What personal traits or characteristics do you believe helped you win this new position?
Being organized. That is part of my personality, but I’ve learned its importance in the professional world. And being detail oriented. You have to be to do this work. If you don’t pay attention to the details, complications can occur during construction or design. 

What technical skills helped you achieve this position?
Knowing how to measure construction quantities and read construction drawings has been important. And understanding how GIS databases are developed and the data sources associated with those attribute tables is very important. 

It has also helped to know how to identify utilities in the field and compare your surroundings to electronic maps. In areas where there are numerous utilities and drainage systems, it’s important that we collect data on the correct asset. 

What nontechnical skills helped you achieve this position?
Critical thinking and thinking long term. I always try to envision the big picture and look at the long-term results we are trying to achieve. I put myself in the shoes of our clients. For example, it is easy to make a recommendation to fix a sewer, but you have to think about other long-term needs. Are there lead water-service lines in the vicinity that need replacement? Is the pavement in need of replacement? What other utilities are in need of improvement before excavating begins? How critical is a defect compared to the criticality of the entire system?

What role did mentors, advisers, or your network play in your achievement?
My supervisor from my internship was the most influential mentor I ever had. He taught me technical and nontechnical things that have carried me through my career so far. Aside from his camaraderie, he always took a common-approach solution to issues that came up during construction. 

What do you hope to accomplish in this new position?
I’m getting more managerial tasks, so I want to develop more on the technical side because it’s hard to manage when you don’t know the technical side of what your staff is doing. I’d also like to continue to build my GIS software skills and learn more about GIS. 

What types of positions do you see yourself moving toward over the next few years? 
I would like to continue to be a project engineer and to stay in the GIS field because it is still very new and there are a lot of opportunities in the field. When you have good data and you understand how they were collected and the assumptions involved, it makes planning and decision-making much more straightforward.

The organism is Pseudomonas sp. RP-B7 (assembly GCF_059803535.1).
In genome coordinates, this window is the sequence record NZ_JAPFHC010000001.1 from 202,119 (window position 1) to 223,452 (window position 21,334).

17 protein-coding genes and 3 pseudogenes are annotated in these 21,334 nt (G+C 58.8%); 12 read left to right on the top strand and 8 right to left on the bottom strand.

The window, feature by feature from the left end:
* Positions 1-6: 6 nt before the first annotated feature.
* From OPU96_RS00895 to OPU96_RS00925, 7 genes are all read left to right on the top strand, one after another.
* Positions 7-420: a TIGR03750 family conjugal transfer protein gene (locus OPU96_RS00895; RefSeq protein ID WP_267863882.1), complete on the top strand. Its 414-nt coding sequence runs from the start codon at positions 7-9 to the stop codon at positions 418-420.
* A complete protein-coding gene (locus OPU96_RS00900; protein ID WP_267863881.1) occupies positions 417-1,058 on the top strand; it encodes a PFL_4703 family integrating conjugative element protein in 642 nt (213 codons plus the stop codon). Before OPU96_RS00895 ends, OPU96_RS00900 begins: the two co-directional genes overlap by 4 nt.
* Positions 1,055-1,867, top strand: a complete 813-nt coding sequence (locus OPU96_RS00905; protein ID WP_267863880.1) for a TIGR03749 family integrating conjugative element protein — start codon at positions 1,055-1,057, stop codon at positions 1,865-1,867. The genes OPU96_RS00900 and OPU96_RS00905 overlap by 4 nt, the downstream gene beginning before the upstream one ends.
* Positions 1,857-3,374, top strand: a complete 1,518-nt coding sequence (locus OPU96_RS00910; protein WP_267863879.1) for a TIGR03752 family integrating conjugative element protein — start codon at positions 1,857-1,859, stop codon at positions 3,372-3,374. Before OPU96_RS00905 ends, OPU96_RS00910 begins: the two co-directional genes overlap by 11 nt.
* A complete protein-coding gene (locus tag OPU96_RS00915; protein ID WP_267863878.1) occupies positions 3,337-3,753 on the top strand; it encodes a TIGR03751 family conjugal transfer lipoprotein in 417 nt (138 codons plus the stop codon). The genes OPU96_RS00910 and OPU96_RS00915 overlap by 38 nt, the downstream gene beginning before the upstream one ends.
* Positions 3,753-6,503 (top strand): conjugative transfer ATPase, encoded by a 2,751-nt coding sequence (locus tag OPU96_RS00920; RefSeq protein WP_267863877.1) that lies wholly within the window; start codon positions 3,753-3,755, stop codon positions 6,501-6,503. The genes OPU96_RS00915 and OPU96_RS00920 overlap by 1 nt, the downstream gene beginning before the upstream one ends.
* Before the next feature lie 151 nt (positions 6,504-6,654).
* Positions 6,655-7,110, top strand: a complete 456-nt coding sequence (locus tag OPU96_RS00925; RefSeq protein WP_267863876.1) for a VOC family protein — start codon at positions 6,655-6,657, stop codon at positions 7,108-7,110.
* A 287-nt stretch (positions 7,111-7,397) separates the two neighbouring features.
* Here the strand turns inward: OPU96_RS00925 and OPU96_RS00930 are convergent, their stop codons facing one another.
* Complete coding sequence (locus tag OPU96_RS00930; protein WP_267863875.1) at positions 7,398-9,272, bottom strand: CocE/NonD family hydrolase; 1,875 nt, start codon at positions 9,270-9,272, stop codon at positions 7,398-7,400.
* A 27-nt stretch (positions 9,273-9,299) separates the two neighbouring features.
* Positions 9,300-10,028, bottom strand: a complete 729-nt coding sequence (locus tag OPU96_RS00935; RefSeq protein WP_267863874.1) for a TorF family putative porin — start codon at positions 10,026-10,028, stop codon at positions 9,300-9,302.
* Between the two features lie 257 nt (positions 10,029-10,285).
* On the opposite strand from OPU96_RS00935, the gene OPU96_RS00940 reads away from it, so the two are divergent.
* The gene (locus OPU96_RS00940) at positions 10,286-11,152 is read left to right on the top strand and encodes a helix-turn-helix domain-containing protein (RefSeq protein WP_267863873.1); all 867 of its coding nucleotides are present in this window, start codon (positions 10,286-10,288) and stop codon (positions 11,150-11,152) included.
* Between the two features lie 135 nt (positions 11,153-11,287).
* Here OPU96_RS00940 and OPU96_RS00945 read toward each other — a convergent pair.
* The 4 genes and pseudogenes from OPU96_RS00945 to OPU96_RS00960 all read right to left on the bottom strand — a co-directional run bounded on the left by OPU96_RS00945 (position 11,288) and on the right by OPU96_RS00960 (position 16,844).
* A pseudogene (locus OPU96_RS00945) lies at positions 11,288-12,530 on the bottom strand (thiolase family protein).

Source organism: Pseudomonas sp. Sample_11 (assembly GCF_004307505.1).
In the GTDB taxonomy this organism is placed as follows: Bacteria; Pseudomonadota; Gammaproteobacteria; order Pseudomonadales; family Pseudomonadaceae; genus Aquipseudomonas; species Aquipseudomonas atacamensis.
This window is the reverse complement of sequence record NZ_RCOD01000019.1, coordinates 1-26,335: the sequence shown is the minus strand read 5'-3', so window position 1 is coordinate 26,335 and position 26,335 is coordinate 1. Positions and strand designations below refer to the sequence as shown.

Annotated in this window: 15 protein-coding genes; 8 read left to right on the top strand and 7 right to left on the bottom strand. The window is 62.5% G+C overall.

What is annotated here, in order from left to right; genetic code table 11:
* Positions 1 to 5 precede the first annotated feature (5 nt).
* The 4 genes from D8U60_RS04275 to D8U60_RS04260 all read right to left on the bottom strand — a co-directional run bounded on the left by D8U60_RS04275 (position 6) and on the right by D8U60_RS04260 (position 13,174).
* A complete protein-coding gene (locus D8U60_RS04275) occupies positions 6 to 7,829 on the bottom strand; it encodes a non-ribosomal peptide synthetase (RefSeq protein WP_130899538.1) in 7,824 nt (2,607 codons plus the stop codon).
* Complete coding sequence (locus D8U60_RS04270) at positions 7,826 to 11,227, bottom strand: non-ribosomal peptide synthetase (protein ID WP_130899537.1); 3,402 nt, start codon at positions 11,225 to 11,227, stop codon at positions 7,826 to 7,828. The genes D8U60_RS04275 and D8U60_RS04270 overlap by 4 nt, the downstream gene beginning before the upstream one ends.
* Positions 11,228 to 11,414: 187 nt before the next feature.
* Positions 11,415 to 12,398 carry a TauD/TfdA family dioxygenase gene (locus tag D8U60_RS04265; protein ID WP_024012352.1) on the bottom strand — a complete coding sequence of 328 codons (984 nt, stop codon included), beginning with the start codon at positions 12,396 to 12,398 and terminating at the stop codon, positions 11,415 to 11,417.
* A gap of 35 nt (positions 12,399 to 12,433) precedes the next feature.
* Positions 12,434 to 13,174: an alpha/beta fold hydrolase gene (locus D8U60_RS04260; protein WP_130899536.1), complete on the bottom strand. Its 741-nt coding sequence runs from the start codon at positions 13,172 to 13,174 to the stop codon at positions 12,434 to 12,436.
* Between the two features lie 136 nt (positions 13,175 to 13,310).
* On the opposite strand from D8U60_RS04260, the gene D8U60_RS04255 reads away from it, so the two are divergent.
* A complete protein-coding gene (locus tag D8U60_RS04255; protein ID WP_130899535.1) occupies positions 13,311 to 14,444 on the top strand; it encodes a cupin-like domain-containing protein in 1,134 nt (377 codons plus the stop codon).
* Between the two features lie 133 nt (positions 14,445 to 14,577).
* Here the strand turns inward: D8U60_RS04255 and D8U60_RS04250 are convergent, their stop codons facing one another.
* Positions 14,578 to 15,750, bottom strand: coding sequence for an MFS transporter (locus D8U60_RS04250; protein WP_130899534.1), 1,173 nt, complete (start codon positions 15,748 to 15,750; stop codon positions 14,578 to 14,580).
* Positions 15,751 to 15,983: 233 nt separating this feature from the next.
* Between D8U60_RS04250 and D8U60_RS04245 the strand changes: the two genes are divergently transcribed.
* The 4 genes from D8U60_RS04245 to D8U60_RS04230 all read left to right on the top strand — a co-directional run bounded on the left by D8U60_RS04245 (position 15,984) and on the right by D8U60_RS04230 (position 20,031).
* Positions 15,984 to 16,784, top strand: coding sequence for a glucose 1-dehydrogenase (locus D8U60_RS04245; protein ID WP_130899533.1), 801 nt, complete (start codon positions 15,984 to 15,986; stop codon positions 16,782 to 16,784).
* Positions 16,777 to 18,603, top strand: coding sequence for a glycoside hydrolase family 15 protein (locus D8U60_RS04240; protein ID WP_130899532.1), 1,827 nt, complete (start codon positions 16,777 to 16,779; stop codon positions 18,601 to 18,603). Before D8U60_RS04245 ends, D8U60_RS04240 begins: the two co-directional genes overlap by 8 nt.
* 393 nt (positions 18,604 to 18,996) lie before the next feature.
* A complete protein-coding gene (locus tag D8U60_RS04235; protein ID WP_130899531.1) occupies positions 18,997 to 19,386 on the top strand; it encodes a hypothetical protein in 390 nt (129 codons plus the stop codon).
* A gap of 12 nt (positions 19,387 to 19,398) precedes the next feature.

What advice would you give to other young engineers who would seek positions similar to yours?
Be detailed, stay organized, and keep evaluating what you are doing at work. If you do not like what you’ve been tasked to do, seek out other opportunities. 

What is one item that you can share from your personal or professional bucket list?
I am a licensed builder in Michigan, and I’ve always dreamed of starting from scratch, buying a property, and building my own home.

What quote or principle do you try to live by, in your work or your personal life?
My grandfather always said, ‘If they can do it, I can do it.’ Or sometimes, ‘If they can do it, I can do it better.’ That always stuck with me, and often when I am challenged, this quote motivates me to teach myself skills and accomplish what is asked of me. 

Where do you think the field of civil engineering is headed in the next five to 10 years, and where would you like to see it go?
I think the demand for civil engineering services will only grow as the population grows. I hope the work I’m doing will help develop more organized and cohesive construction projects, in which the utility owners and other stakeholders can all be involved at the same time. Our infrastructure isn’t getting any younger; good data can help us manage for decades to come! 

Are you a younger member who has recently taken the next step in your career? We’d like to hear from you. Email [email protected] using the subject line “Next Step.”

This article first appeared in the January/February issue of Civil Engineering as "Stay Organized and Seek Improvements."